• Process measures: considers the extent to which necessary processes are in place and the constituent parts of each process works as intended (i.e. existence of an up-to-date SOP); 
  • Balancing measure: considers if changes or improvements to one part of a complex system cause new problems in other parts (i.e. too complicated SOPs that lead to inefficiency).

Setting up PDSA cycles: 

  • Plan: the details of the issue identified are discussed with the relevant stakeholders;
  • Do: implement and collect data;
  • Study: study the findings from the measurement by comparing the data and understanding the extent of the change
  • Act: this step requires taking action and deciding whether to implement the change idea or making necessary changes and running the PDSA cycle again using the new parameters

Implementation and dissemination

  • A strategy to sustain and spread any improvement gains should be considered at the beginning of the project and fine-tuned after the PDSA tests​[51]​;
  • Communication is important to ensure effective dissemination and embedding of improvement ideas.

Ideas for improvement can also come from colleagues within the care pathway. A good starting point is to prioritise areas that have a significant impact on patient care, although consideration should also be given to improving experiences of pharmacy staff and other strategic objectives of the organisation. An important aspect of any QI project is to ensure any governance requirements are met​[52]​. Contact the appropriate research and development departments within the organisation to find out about any such requirements. 

The simplest way to become involved in a QI project is to join an existing initiative. Once the necessary QI skills and knowledge have been developed, it will be possible to identify and lead on a new project. Enthusiasm, optimism, curiosity and perseverance are all essential to engaging in a project and dealing with challenges along the journey​[53]​. If done well, QI has the potential to drive real change and improve patient outcomes. Being a part of the process can be hugely rewarding for all those involved. As demands and pressures on the NHS and those working within it continue to increase, embedding QI into daily practice will be pivotal to its success.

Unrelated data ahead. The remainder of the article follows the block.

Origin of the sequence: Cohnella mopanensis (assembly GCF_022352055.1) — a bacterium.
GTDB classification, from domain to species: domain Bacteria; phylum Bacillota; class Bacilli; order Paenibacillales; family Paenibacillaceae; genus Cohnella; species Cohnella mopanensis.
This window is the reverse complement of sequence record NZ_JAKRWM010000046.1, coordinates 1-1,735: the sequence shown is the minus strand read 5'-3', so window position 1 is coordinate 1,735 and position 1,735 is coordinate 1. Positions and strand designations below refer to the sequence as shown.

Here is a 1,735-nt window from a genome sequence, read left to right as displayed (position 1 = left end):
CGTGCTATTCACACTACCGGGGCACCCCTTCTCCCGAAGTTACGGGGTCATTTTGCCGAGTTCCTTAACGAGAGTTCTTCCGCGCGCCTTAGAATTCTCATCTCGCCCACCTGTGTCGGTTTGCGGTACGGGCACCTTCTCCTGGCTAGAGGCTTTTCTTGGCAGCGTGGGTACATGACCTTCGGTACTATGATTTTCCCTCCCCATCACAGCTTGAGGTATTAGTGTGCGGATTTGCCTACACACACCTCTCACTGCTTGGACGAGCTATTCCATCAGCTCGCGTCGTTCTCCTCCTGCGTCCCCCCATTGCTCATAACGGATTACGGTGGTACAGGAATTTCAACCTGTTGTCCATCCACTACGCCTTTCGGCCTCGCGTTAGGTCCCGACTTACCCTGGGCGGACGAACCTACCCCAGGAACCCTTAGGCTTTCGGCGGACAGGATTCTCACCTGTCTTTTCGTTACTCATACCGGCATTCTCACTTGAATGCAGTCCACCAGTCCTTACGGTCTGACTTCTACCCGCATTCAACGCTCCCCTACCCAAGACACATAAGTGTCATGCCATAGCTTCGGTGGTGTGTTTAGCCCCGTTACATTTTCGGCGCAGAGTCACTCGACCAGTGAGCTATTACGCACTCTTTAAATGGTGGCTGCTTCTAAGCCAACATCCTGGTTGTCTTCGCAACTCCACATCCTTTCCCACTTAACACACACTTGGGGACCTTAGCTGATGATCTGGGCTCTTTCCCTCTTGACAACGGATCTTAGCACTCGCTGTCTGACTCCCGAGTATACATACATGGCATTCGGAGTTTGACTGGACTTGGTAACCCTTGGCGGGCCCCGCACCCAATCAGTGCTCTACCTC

Useful resources

Health inequalities

The Royal Pharmaceutical Society’s policy on health inequalities was drawn up in January 2023 following a presentation by Michael Marmot, director of the Institute for Health Equity, at the RPS annual conference in November 2022. The presentation highlighted the stark health inequalities across Britain.

While community pharmacies are most frequently located in areas of high deprivation, people living in these areas do not access the full range of services that are available. To mitigate this, the policy calls on pharmacies to not only think about the services it provides but also how it provides them by considering three actions:

  • Deepening understanding of health inequalities
    • This means developing an insight into the demographics of the population served by pharmacies using population health statistics and by engaging with patients directly through local community or faith groups.
  • Understanding and improving pharmacy culture
    • This calls on the whole pharmacy team to create a welcoming culture for all patients, empowering them to take an active role in their own care, and improving communication skills within the team and with patients.
  • Improving structural barriers
    • This calls for improving accessibility of patient information resources and incorporating health inequalities into pharmacy training and education to tackle wider barriers to care.
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Last updated
The Pharmaceutical Journal, PJ, August 2022, Vol 309, No 7964;309(7964)::DOI:10.1211/PJ.2022.1.151168